By Charlene Tipton Baker, April 18, 2018
The first time Old Crow Medicine Show played Bristol Rhythm & Roots Reunion, it was 2004. I have particularly fond memories of that year because, in my mind, that’s when we became a bona fide music festival – one destined to make as big of an impact on Bristol and our downtown community as the 1927 Bristol Sessions did for early commercial country music back in the day.
One might say Hollywood had a hand in it, as the success of three major motion picture soundtracks over the previous years had sparked popular interest in Appalachian music: The Coen Brothers’ cult classic O Brother, Where Art Thou?, Maggie Greenwald’s Songcatcher, both released in 2000, and Cold Mountain, which opened in 2003. The albums from these films were wildly successful, winning dozens of awards – Grammys and Grammy nominations among them – and cast a wide spotlight on the music and musicians of our region like never before. O Brother highlighted the career of Dr. Ralph Stanley, bringing him the further recognition he so richly deserved. Our friends the Reeltime Travelers (based in East Tennessee) were featured on the Cold Mountain soundtrack and were part of the “Down from the Mountain Tour,” an extension of the documentary film by the same name that featured artists and musicians from the O Brother soundtrack. In addition, our very own Ed Snodderly, a renowned singer-songwriter and owner of The Down Home in Johnson City, Tennessee, played a crazy fiddler in O’ Brother. The stars were totally aligned in our favor.
By the time we started booking for 2004’s Bristol Rhythm, a trajectory had been set, and “Wagon Wheel” was nowhere near cliché. That was the year I fell in love with the festival – and Bristol – for real. That was the year I knew that my little hometown was destined for so much more. It would prove to be a record-breaking year for attendance (maybe 20–25,000? If memory serves!), and I will never forget the energy on State Street. It was magical.
I remember seeing Old Crow for the first time that weekend in 2004. They were so young and scruffy in their worn jeans, wrinkled flannel shirts, and unkempt hair. They were just kids! But they were absolutely on fire when they hit the stage. They played two sets that weekend, and they were the band everyone was talking about.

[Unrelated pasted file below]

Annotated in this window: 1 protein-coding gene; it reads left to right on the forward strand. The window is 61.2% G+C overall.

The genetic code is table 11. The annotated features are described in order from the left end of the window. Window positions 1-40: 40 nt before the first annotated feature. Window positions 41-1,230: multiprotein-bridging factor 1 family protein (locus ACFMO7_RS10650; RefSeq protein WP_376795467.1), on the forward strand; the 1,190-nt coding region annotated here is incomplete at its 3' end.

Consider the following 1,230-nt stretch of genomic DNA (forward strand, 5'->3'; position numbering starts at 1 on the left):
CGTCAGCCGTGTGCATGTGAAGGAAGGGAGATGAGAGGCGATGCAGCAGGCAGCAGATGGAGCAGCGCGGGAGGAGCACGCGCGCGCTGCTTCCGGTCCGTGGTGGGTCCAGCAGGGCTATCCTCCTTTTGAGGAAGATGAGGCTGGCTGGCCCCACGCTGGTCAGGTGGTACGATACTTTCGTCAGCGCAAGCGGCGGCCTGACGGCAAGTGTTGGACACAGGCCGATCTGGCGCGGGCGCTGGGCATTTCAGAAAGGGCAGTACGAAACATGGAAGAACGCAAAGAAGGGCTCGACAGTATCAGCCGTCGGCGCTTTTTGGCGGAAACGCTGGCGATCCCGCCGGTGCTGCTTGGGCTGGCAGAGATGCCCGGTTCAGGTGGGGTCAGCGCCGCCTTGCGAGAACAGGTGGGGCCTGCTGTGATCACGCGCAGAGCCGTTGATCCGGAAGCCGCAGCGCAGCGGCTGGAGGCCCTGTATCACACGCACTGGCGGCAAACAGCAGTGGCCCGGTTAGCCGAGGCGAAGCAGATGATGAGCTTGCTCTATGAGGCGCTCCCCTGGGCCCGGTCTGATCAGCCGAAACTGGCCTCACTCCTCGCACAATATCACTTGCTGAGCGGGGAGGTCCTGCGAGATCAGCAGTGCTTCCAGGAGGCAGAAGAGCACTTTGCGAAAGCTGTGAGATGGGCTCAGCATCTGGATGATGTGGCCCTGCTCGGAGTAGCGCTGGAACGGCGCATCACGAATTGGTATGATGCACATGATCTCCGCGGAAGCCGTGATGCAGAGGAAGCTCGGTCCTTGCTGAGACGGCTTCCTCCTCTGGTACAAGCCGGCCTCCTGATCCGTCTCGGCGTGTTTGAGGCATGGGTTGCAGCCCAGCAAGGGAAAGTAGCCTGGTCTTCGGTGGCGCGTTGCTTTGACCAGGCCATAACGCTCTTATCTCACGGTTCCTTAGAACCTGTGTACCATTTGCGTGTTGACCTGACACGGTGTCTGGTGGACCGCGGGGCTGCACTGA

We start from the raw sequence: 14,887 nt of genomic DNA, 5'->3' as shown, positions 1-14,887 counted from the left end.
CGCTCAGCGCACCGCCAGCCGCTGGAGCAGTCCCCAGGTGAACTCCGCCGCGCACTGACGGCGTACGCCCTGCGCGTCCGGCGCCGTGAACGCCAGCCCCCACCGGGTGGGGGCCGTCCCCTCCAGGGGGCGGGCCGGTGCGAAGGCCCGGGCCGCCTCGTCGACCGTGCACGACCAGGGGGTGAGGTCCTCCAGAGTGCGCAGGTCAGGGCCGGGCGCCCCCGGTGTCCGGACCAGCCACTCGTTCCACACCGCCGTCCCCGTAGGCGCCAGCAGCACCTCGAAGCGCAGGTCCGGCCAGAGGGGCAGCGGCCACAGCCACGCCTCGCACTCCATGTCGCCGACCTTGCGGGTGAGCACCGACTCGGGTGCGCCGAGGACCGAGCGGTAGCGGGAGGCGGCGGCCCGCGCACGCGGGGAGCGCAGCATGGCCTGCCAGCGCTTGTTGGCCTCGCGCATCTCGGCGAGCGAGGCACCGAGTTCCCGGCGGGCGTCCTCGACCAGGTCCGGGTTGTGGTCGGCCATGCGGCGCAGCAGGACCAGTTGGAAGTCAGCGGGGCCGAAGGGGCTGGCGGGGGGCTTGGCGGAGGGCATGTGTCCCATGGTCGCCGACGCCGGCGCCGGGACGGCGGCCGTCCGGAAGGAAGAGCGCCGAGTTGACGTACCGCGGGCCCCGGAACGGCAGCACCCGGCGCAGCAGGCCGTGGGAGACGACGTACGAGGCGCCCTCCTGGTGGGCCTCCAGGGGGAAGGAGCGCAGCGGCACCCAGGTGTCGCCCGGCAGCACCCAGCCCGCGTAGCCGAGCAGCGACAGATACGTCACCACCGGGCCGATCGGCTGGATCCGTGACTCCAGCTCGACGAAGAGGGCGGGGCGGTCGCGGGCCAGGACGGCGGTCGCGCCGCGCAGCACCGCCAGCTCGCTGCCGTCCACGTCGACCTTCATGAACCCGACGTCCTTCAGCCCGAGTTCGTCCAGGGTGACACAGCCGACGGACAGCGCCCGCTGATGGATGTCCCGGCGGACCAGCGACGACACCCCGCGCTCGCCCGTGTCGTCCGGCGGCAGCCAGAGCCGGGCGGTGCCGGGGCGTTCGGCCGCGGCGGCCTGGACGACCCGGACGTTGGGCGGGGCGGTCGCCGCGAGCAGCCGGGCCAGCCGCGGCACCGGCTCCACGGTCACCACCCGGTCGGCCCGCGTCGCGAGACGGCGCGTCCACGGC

I will add that they were also really nice to our volunteers and expressed genuine gratitude for the gig. And they knew Bristol’s history, even if Bristol wasn’t yet fully aware of that history yet. Every time I watch the films in the Orientation and Immersion Theaters inside the Birthplace of Country Music Museum, I am so glad to see those guys featured in them. Old Crow Medicine Show helped incite a new wave of progressive Appalachian music not seen since the days of Newgrass Revival – bands that would wield banjos like rock stars and generate enough crowd energy to fuel a small city.
“The Big Lineup Reveal” for Bristol Rhythm ’18 stirred up a bit of sentimentality for 2004, which I didn’t quite expect, and lots of excitement for the return of Old Crow Medicine Show this year. So when putting together the 2018 Bristol Rhythm Spotify playlist, I felt it rather appropriate to start out with Old Crow singing “Wagon Wheel” – because it is a great song, despite the crappy covers, and it’s the one song that I identify most with Bristol Rhythm ’04, the year that defined the festival and paved the way for the lineup we’ll have this year. I hope you enjoy this eclectic mix tape of bands playing at Bristol Rhythm ’18!